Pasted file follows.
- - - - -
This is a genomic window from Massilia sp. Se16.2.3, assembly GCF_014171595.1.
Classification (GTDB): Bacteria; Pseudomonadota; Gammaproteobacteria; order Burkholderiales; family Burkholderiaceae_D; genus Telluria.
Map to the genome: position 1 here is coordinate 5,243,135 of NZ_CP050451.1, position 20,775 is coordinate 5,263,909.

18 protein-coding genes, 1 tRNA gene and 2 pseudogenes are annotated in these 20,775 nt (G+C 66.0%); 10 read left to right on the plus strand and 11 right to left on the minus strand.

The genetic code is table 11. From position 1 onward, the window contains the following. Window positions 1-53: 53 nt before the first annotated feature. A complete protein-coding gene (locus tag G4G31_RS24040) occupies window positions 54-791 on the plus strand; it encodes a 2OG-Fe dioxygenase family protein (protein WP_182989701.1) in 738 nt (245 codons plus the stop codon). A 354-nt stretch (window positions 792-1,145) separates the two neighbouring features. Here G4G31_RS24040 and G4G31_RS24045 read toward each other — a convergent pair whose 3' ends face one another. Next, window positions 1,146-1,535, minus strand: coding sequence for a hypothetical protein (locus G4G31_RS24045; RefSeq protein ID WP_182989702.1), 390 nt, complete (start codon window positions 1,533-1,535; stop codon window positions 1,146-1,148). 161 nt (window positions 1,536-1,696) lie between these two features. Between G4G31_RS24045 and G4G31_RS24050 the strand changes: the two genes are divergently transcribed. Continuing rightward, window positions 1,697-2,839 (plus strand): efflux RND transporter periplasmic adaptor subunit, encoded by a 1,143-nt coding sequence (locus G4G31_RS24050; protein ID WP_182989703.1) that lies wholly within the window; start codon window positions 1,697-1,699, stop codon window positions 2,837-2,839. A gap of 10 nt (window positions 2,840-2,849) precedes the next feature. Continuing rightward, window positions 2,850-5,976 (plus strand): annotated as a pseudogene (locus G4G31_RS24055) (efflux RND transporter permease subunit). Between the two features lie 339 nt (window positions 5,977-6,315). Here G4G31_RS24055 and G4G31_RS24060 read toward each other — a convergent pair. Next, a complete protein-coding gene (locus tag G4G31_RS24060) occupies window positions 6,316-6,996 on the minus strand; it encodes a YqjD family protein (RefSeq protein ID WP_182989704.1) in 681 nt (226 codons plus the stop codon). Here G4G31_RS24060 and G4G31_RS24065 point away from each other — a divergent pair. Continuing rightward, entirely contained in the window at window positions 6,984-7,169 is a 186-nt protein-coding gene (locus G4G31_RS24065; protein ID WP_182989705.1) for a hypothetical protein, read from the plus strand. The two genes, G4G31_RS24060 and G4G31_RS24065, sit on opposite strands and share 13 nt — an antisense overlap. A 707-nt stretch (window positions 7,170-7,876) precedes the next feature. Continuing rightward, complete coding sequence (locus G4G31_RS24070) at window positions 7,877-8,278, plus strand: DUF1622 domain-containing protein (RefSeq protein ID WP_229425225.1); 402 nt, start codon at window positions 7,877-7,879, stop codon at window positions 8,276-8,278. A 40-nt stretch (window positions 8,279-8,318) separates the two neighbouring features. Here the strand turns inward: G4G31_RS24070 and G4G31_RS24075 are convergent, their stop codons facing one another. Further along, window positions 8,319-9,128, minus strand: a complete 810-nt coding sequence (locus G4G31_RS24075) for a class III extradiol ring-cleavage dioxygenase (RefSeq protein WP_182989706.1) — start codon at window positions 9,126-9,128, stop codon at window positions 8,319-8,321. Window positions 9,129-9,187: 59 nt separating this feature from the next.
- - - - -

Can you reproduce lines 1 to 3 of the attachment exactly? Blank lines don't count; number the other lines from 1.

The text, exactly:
This is a genomic window from Massilia sp. Se16.2.3, assembly GCF_014171595.1.
Classification (GTDB): Bacteria; Pseudomonadota; Gammaproteobacteria; order Burkholderiales; family Burkholderiaceae_D; genus Telluria.
Map to the genome: position 1 here is coordinate 5,243,135 of NZ_CP050451.1, position 20,775 is coordinate 5,263,909.